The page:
Idalia reached hurricane strength early Tuesday, and the National Weather Services predicts the storm will continue to intensify. It’s expected to make landfall north of Tampa, Fla., the morning of Aug. 30.
The National Hurricane Center issued a storm surge watch for the entire South Carolina shoreline. A flood watch has been issued in Charleston, coastal Colleton, Beaufort and Jasper counties for Wednesday and into Thursday morning.
Despite the potential for Idalia to churn out a tornado or two, Haines ranks storm surge, coastal flooding and heavy rainfall as more pressing and dangerous potentials than the possibility for isolated tornadoes.
He urges coastal residents to prepare.
Summerville designer Gray Benko and family are stars of new home renovation TV series
Summerville designer Gray Benko and her family are on a quest to bring color and life back to historic spaces in the Charleston area. It’s a feat they are accomplishing head-on in a new TV series called “Happy to be Home with the Benkos.”In six episodes, Gray Benko teams up with her craftsman husband, Mike Benko, and her father, Joe “Grumpy” Highsmith, to renovate portions of six historic Charleston-area homes.Each episode features a different house that dates back at least 100 years. The idea is t...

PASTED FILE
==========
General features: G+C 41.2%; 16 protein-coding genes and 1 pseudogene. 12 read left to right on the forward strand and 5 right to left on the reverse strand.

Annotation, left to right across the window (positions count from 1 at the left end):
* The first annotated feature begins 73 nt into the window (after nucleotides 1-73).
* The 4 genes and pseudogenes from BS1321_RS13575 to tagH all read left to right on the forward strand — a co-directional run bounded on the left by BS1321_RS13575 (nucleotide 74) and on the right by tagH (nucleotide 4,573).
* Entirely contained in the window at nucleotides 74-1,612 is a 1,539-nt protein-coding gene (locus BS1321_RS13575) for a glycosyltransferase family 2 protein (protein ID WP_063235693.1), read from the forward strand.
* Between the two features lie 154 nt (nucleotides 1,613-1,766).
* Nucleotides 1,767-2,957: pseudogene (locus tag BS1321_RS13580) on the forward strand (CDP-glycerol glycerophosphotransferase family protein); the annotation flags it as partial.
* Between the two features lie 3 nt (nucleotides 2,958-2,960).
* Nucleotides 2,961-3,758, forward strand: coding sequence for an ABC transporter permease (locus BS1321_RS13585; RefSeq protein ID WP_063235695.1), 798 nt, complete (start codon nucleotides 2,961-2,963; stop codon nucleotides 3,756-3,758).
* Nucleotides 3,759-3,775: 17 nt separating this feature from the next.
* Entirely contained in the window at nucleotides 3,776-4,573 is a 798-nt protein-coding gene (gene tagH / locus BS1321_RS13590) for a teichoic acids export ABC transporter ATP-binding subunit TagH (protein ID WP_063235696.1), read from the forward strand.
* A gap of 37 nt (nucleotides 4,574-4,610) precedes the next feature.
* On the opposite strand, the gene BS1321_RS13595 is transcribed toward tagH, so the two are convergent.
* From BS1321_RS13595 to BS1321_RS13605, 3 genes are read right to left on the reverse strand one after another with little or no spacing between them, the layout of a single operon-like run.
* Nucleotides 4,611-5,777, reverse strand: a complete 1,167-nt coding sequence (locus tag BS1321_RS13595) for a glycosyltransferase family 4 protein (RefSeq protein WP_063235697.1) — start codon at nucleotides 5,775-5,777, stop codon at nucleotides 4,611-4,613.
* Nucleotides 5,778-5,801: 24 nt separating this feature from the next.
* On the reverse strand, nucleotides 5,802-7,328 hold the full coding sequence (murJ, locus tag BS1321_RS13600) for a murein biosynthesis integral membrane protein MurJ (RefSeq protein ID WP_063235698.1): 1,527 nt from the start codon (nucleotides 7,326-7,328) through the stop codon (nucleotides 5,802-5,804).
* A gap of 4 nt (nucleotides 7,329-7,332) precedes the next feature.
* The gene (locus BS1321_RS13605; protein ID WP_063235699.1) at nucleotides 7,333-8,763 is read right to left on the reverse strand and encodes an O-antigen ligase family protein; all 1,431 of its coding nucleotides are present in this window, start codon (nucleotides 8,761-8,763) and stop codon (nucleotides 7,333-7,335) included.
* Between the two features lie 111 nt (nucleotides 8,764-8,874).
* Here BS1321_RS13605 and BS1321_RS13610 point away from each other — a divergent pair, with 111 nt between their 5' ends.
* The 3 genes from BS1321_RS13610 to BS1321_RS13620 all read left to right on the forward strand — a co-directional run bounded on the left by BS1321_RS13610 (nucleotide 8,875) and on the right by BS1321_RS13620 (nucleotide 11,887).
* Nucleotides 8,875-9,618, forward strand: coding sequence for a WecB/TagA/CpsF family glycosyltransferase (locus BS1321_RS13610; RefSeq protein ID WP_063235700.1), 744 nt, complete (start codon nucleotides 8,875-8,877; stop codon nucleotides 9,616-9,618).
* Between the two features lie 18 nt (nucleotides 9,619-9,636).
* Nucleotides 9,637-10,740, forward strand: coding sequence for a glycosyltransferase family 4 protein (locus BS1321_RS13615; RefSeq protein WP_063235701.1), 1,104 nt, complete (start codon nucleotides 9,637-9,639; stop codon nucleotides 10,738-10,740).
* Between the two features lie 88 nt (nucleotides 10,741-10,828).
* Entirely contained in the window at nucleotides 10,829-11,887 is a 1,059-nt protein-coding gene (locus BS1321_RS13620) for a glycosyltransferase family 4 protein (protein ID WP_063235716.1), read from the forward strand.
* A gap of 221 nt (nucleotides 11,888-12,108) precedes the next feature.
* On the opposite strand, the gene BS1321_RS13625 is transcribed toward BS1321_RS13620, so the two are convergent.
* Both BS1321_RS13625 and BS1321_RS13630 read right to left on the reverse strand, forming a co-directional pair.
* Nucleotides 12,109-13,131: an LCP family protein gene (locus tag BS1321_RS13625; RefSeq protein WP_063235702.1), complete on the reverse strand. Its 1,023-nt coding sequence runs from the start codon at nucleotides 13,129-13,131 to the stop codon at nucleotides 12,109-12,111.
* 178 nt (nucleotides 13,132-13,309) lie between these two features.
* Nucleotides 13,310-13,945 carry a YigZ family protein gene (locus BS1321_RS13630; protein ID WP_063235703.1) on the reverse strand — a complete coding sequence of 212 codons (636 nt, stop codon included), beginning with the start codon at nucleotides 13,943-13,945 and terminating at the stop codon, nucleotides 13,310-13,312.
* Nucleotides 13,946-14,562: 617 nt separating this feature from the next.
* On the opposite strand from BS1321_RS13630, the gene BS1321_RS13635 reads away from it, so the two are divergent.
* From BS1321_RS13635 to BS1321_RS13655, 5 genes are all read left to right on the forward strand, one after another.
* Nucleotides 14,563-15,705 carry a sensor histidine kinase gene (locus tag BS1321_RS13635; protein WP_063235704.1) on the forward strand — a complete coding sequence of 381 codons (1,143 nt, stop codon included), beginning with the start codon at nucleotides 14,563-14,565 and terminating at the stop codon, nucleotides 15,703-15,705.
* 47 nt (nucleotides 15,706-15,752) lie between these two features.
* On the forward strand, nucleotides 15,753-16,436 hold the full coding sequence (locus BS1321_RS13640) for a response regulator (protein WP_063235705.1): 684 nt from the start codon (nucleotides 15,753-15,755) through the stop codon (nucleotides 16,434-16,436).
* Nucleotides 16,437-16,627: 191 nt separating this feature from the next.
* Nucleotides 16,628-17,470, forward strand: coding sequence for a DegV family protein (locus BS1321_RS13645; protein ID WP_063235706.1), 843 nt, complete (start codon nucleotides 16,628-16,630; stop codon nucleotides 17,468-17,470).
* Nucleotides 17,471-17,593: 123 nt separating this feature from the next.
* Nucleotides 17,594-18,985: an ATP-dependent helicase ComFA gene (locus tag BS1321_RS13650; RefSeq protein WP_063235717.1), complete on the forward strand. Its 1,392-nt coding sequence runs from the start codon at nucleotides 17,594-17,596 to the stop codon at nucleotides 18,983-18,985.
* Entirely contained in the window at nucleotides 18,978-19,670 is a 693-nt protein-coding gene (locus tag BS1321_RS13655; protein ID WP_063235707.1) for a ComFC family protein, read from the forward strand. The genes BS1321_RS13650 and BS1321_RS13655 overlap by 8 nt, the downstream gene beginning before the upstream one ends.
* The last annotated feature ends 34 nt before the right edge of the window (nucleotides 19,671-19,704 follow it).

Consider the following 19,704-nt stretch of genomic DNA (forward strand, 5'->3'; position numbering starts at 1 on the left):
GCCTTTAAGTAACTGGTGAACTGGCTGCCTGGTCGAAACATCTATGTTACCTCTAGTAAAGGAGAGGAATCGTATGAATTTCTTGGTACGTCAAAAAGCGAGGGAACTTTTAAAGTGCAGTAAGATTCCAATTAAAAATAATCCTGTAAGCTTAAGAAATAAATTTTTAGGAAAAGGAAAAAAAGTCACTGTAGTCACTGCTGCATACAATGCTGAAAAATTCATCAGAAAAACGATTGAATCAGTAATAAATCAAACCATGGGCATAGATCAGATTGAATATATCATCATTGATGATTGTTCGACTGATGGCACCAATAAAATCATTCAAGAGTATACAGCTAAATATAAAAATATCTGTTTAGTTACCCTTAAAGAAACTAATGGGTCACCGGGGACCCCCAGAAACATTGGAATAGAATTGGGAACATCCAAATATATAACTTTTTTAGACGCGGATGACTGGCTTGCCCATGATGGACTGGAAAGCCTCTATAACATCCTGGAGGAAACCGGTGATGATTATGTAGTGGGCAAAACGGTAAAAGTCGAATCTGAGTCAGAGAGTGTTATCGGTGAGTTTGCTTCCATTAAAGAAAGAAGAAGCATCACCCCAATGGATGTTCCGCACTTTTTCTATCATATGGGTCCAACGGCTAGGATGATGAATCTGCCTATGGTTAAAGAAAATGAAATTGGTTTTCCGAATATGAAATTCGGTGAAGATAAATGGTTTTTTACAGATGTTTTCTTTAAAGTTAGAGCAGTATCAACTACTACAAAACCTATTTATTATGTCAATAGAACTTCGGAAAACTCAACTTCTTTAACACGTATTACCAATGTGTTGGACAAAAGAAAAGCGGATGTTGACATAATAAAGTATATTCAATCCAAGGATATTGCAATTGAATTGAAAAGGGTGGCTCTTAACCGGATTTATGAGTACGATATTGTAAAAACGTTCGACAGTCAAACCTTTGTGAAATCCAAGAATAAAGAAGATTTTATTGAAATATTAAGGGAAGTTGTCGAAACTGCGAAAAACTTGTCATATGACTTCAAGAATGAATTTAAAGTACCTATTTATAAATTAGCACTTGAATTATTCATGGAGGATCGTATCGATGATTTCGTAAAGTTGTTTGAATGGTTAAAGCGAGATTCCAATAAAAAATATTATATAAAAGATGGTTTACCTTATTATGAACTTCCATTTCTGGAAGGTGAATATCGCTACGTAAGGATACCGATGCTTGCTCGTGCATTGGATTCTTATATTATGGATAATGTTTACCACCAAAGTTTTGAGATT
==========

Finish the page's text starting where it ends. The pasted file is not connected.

Summerville designer Gray Benko and her family are on a quest to bring color and life back to historic spaces in the Charleston area. It’s a feat they are accomplishing head-on in a new TV series called “Happy to be Home with the Benkos.”
In six episodes, Gray Benko teams up with her craftsman husband, Mike Benko, and her father, Joe “Grumpy” Highsmith, to renovate portions of six historic Charleston-area homes.
Each episode features a different house that dates back at least 100 years. The idea is to add color, texture and fun to each one while breaking away from the “stereotypical farmhouse concept that has been so popular for so long,” said Mike Benko.
Most of the renovated spaces are ones the homeowners were unhappy with. They were either looking for a change, or the space needed some sort of structural or construction work.
The crew works to salvage the integrity of each home’s history while adding the flair of Gray Benko’s designs. Once complete, most of the spaces are revived from floor to ceiling with brand new construction, vibrant colors and patterns, antique furniture and fixtures from local shops.